Norwegian shipping company Höegh LNG sees continued growth in global gas demand as falling LNG prices help developers press ahead with decentralized power projects, supplied with natural gas via floating regas and storage units. Höegh participates in two FRSU tenders in Asia, and seeks to renew all its short-term charters by 2021.
Algerian state-owned Sonatrach has renewed its gas export contract with the French utility ENGIE – just days after Kamel Eddine Chikhi was appointed as its new CEO. Energy sales are vital for the Algerian economy, and Sonagas stated it has already renewed its gas delivery arrangement with Botas, Galp Energia, Enel, Eni and Edisson as well as Naturgy.
Fast adoption of floating LNG technology across Asia is opening up new gas markets in Indonesia, Malaysia, Singapore and the Philippines. According to Black & Veatch, gas-fired power projects are “attractive for emerging markets” due to advantages in price, reliability and fuel access over developing technologies such as battery storage.
Energy demand in Africa, home to the fastest growing and youngest population on the planet, will be “critical for the world’s energy future, according to the International Energy Agency’s (IEA). In its latest World Energy Outlook (WEO2019), the Paris-based agency urged African leaders to tap the continent’s huge potential from solar, wind and natural gas.
Natural gas production in the United States is going from strength to strength, as is domestic gas use and export. According to Government figures, dry gas output surged 12% to 83.8 Bcf/d in 2018 and is on course to a fresh record this year. Consumption rose 11% over the same period, driven by demand from the power sector.
Chart Industries has installed and commissioned Europe’s largest LNG fuelling station near the northern German city of Bakum. Using cleaner-burning LNG as a transport fuel will help reduce sector emissions before Germany’s new national emission trading system (ETS) for transport comes into effect in 2021.
Amid growing needs for grid balancing, manufacturers of battery-based energy storages systems are struggling to source enough cobalt, lithium, and nickel. Analysts warn that the current low price for these raw materials defers the expansion of mining activity which could cause a supply crunch by mid-2020.
Fast-rising oil and gas production in the United States keeps pushing up utility-scale electricity generation from gas-fired power plants. The share of gas generation will rise from 37% this year to 38% in 2020, while the contribution of coal power falls from 25% to less than 22%, the EIA said in its latest Short-Term Energy Outlook.
Though green hydrogen is still more costly to produce than conventional sources, Wood Mackenzie expects it could reach parity by 2030 in Australia, Germany and Japan based on $30 per MWh for renewables. While technology is advancing, analysts see “considerable uncertainty” around hydrogen investment in Asia-Pacific.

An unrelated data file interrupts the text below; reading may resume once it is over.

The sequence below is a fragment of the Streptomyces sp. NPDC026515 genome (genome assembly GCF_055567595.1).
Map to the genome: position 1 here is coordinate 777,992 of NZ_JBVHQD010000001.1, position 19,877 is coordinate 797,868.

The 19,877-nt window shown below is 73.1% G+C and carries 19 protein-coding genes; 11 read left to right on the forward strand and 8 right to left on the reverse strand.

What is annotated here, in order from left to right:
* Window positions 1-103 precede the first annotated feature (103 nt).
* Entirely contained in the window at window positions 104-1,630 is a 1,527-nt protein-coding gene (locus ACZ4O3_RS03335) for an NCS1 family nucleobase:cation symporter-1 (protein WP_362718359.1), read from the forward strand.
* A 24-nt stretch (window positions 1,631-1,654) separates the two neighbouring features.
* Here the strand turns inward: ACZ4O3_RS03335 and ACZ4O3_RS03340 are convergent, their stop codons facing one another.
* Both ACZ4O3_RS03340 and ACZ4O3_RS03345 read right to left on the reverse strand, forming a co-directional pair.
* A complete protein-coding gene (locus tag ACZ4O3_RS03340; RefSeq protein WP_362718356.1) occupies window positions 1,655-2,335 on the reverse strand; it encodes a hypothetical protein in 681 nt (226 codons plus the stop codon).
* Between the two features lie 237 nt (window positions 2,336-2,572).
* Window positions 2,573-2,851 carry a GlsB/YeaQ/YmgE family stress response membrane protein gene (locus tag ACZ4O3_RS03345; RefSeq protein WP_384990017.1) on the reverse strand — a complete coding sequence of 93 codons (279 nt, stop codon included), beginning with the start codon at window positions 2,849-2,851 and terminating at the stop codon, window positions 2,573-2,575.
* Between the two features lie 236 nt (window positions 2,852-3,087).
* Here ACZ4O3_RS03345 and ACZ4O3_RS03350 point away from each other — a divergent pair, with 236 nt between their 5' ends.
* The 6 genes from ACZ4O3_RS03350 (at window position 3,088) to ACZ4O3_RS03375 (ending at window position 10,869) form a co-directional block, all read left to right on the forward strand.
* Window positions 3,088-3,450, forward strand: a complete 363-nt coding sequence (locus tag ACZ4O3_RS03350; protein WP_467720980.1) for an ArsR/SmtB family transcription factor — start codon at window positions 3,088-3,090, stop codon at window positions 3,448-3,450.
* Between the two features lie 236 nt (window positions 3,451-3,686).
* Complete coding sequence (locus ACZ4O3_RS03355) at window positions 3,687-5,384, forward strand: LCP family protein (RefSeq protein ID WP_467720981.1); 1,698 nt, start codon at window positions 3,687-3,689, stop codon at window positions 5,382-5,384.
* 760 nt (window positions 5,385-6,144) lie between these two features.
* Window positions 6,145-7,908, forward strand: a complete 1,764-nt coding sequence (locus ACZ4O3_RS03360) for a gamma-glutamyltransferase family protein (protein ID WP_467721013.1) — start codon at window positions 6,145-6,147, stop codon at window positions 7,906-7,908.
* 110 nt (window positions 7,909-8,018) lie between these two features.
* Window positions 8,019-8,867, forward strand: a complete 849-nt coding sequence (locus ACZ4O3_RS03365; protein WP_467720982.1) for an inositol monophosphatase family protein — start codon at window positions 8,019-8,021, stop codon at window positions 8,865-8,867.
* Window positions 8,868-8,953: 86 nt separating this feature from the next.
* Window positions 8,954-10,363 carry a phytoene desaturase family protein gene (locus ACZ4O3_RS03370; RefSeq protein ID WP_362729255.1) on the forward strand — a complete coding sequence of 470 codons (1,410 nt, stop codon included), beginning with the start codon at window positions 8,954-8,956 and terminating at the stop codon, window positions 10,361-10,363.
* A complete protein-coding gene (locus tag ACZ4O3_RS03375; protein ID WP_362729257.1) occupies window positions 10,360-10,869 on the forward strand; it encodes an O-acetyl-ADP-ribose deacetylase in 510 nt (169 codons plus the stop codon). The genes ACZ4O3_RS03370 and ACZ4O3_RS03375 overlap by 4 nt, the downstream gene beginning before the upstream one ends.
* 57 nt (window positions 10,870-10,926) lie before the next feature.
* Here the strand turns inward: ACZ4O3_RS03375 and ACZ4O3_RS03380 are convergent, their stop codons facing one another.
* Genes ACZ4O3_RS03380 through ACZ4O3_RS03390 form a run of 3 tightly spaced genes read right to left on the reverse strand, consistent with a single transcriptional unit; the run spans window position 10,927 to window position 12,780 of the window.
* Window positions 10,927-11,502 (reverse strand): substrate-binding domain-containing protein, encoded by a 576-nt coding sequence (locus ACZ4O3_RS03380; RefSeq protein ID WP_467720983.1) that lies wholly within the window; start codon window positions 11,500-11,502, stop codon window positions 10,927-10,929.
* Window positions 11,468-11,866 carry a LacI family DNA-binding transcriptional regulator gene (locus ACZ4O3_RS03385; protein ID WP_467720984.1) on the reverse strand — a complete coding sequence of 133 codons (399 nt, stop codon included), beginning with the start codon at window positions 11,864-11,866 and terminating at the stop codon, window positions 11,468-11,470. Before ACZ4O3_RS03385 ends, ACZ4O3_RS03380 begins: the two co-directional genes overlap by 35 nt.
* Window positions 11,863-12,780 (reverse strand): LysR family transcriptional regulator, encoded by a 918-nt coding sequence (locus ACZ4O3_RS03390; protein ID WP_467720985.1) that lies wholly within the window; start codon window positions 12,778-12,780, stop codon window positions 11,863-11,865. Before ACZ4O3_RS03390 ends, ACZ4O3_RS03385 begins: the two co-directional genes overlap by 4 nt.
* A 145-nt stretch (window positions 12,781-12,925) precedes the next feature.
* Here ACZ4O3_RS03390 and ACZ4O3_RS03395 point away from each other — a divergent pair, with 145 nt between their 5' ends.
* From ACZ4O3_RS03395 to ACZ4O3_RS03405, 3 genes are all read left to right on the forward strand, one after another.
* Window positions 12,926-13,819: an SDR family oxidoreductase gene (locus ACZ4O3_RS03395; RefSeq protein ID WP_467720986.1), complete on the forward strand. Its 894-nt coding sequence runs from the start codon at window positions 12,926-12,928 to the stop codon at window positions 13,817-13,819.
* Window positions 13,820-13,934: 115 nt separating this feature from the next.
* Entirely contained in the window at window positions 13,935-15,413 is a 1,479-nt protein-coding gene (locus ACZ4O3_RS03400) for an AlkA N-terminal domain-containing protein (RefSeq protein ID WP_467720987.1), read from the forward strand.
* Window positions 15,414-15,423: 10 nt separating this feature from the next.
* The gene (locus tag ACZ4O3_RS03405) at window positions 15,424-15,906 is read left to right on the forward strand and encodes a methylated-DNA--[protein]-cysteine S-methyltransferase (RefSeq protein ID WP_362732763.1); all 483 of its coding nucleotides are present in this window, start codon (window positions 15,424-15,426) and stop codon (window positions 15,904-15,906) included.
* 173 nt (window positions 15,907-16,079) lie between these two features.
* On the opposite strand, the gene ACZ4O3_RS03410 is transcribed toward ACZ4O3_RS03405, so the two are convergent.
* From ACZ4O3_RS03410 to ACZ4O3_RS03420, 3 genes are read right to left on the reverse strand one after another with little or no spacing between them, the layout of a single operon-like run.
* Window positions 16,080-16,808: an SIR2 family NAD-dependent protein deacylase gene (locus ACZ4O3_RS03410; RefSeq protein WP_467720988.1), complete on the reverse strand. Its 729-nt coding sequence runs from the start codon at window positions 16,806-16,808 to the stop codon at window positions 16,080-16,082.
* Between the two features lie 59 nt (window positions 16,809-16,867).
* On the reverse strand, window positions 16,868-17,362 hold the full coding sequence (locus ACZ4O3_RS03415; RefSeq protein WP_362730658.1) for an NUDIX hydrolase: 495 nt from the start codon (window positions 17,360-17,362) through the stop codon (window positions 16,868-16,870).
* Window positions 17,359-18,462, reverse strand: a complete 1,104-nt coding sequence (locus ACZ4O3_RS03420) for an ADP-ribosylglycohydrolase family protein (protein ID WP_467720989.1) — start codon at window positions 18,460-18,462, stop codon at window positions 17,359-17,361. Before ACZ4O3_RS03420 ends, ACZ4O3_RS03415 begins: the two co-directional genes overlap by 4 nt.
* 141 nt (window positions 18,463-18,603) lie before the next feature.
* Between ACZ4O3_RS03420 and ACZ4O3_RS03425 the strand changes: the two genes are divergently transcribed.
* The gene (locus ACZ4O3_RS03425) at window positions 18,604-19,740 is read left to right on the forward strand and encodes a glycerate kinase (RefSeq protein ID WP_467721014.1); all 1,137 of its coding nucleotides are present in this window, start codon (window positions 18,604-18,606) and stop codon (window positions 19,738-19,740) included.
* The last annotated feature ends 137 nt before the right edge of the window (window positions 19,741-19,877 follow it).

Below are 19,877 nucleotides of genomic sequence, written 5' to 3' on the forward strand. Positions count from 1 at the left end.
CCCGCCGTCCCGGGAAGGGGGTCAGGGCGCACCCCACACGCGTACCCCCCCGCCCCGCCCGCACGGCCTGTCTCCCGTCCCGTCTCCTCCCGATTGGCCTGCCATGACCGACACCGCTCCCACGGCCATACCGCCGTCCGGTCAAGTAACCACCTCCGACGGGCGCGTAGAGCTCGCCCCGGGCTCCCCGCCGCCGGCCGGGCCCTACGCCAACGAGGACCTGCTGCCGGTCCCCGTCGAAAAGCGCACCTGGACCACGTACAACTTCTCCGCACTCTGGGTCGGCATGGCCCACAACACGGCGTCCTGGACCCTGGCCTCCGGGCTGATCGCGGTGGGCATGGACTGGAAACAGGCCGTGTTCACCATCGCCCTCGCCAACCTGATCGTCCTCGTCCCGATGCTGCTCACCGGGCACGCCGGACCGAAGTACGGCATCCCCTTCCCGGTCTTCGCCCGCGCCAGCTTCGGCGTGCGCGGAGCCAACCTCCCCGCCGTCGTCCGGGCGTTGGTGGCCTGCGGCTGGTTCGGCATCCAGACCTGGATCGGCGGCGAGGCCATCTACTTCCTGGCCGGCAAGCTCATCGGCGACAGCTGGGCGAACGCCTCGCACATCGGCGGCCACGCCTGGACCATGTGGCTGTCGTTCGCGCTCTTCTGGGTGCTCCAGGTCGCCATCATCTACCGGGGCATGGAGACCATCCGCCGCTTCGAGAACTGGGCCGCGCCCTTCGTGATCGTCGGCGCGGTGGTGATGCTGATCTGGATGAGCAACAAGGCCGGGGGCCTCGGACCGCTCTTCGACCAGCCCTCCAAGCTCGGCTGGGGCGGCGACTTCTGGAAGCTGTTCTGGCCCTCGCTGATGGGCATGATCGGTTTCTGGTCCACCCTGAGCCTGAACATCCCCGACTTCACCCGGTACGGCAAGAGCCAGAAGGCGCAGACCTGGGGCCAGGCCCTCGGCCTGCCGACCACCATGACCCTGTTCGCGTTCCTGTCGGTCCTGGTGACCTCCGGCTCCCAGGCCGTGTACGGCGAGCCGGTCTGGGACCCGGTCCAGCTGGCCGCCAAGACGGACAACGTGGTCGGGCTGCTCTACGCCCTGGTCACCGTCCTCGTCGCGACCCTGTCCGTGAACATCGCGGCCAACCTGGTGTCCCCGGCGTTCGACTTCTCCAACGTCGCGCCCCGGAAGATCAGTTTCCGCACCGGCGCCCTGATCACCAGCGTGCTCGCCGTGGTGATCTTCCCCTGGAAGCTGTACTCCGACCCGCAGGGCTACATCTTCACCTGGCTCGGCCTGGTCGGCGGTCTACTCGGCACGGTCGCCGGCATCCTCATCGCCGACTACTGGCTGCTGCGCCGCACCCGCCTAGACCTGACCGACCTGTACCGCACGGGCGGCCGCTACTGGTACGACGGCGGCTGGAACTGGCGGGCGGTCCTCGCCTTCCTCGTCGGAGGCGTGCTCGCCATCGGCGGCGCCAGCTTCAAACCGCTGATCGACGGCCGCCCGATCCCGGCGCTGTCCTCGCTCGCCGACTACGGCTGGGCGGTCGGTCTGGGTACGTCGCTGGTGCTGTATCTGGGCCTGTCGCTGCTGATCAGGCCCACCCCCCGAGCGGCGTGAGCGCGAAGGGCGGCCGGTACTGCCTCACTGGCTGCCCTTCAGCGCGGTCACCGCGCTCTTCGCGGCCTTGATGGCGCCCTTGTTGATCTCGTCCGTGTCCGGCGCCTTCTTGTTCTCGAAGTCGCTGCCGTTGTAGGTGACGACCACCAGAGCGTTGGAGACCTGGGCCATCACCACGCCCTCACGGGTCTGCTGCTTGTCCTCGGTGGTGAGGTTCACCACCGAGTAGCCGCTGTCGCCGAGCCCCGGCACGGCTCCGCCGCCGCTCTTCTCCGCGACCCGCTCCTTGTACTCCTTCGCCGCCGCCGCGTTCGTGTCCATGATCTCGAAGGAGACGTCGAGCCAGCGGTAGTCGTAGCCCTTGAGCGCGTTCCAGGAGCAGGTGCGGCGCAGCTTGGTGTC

U.S. infrastructure firm AECOM has seen its full-year revenue rise to $20.2 billion, despite a 3% drop in earnings at its construction services segment. Completion of several combined-cycle power plants in the fourth quarter was not replaced by new orders, as AECOM said it “decided to extract itself from the fixed-priced power plant market.”
Deep disparities between well-supplied oil and gas markets, growing emissions and the insufficiency of stated policies to curb those emissions are the key theme of the 2019 World Energy Outlook (WEO), published by the International Energy Agency (IEA) today. However, critics the IEA is “underplaying the speed” at which the world could switch to green energy.
Japan’s machinery and electric equipment maker Toshiba is considering taking full control of two of its four listed subsidiaries, including Toshiba Plant Systems & Services and Nishishiba Electric. With Toshiba’s board is still discussing the matter, market observers expect a decision to be made in the coming weeks.
State-owned Saudi Aramco, the world’s most valuable oil company, has disclosed details on the initial public offering (IPO) of at least 0.5% of its shares in December. In its IPO prospectus, Aramco said it strives to remain the world’s leading crude oil producer by volume and low cost, while boosting investment in natural gas upstream, LNG trading and green energy.
Rolls-Royce’s power system unit and 2G Energy, German maker of gensets and cogeneration modules, have agreed to mutually supply gas-powered gensets. Under the deal, Rolls-Royce will buy 2G gensets in the 250-550 kilowatt range and re-sell them under its MTU brand, while 2G buys MTU Series 4000 generators in a range of 776 kW to 2,535 kW.